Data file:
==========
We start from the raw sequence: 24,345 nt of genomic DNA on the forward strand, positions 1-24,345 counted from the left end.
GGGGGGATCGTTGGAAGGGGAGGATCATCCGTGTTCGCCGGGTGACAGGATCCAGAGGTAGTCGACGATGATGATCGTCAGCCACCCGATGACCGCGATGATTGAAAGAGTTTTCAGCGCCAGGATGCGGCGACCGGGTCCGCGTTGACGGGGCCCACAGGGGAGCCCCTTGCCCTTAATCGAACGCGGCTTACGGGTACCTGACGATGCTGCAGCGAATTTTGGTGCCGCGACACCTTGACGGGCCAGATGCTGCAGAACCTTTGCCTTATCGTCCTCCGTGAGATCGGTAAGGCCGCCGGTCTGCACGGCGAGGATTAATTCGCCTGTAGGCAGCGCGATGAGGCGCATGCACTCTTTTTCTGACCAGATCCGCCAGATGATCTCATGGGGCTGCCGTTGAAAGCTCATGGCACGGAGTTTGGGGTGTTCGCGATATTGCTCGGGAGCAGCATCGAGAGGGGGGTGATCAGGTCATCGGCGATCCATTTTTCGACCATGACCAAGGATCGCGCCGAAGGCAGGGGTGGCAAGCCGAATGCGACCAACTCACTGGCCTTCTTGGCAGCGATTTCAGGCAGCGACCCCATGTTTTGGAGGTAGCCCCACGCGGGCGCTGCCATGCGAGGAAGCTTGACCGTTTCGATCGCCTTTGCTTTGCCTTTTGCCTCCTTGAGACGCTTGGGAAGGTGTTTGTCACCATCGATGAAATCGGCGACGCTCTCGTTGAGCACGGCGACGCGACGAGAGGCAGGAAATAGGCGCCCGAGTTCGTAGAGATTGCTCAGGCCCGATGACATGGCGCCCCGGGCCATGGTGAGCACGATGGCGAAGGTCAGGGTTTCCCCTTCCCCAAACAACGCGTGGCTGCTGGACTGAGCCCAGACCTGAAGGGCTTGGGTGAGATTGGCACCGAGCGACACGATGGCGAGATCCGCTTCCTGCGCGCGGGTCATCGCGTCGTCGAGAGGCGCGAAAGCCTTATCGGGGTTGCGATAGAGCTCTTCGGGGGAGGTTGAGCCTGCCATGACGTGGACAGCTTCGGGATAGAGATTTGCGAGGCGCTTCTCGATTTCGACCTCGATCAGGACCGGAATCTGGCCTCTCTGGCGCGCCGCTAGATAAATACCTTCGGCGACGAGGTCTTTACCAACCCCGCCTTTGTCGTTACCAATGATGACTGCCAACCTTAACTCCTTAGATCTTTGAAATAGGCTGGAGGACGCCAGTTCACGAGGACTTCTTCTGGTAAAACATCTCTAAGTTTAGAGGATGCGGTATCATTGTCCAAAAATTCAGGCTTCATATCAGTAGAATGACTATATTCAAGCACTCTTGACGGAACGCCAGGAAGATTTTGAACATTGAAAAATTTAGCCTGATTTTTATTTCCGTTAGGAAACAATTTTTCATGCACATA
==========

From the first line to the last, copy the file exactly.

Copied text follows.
We start from the raw sequence: 24,345 nt of genomic DNA on the forward strand, positions 1-24,345 counted from the left end.
GGGGGGATCGTTGGAAGGGGAGGATCATCCGTGTTCGCCGGGTGACAGGATCCAGAGGTAGTCGACGATGATGATCGTCAGCCACCCGATGACCGCGATGATTGAAAGAGTTTTCAGCGCCAGGATGCGGCGACCGGGTCCGCGTTGACGGGGCCCACAGGGGAGCCCCTTGCCCTTAATCGAACGCGGCTTACGGGTACCTGACGATGCTGCAGCGAATTTTGGTGCCGCGACACCTTGACGGGCCAGATGCTGCAGAACCTTTGCCTTATCGTCCTCCGTGAGATCGGTAAGGCCGCCGGTCTGCACGGCGAGGATTAATTCGCCTGTAGGCAGCGCGATGAGGCGCATGCACTCTTTTTCTGACCAGATCCGCCAGATGATCTCATGGGGCTGCCGTTGAAAGCTCATGGCACGGAGTTTGGGGTGTTCGCGATATTGCTCGGGAGCAGCATCGAGAGGGGGGTGATCAGGTCATCGGCGATCCATTTTTCGACCATGACCAAGGATCGCGCCGAAGGCAGGGGTGGCAAGCCGAATGCGACCAACTCACTGGCCTTCTTGGCAGCGATTTCAGGCAGCGACCCCATGTTTTGGAGGTAGCCCCACGCGGGCGCTGCCATGCGAGGAAGCTTGACCGTTTCGATCGCCTTTGCTTTGCCTTTTGCCTCCTTGAGACGCTTGGGAAGGTGTTTGTCACCATCGATGAAATCGGCGACGCTCTCGTTGAGCACGGCGACGCGACGAGAGGCAGGAAATAGGCGCCCGAGTTCGTAGAGATTGCTCAGGCCCGATGACATGGCGCCCCGGGCCATGGTGAGCACGATGGCGAAGGTCAGGGTTTCCCCTTCCCCAAACAACGCGTGGCTGCTGGACTGAGCCCAGACCTGAAGGGCTTGGGTGAGATTGGCACCGAGCGACACGATGGCGAGATCCGCTTCCTGCGCGCGGGTCATCGCGTCGTCGAGAGGCGCGAAAGCCTTATCGGGGTTGCGATAGAGCTCTTCGGGGGAGGTTGAGCCTGCCATGACGTGGACAGCTTCGGGATAGAGATTTGCGAGGCGCTTCTCGATTTCGACCTCGATCAGGACCGGAATCTGGCCTCTCTGGCGCGCCGCTAGATAAATACCTTCGGCGACGAGGTCTTTACCAACCCCGCCTTTGTCGTTACCAATGATGACTGCCAACCTTAACTCCTTAGATCTTTGAAATAGGCTGGAGGACGCCAGTTCACGAGGACTTCTTCTGGTAAAACATCTCTAAGTTTAGAGGATGCGGTATCATTGTCCAAAAATTCAGGCTTCATATCAGTAGAATGACTATATTCAAGCACTCTTGACGGAACGCCAGGAAGATTTTGAACATTGAAAAATTTAGCCTGATTTTTATTTCCGTTAGGAAACAATTTTTCATGCACATA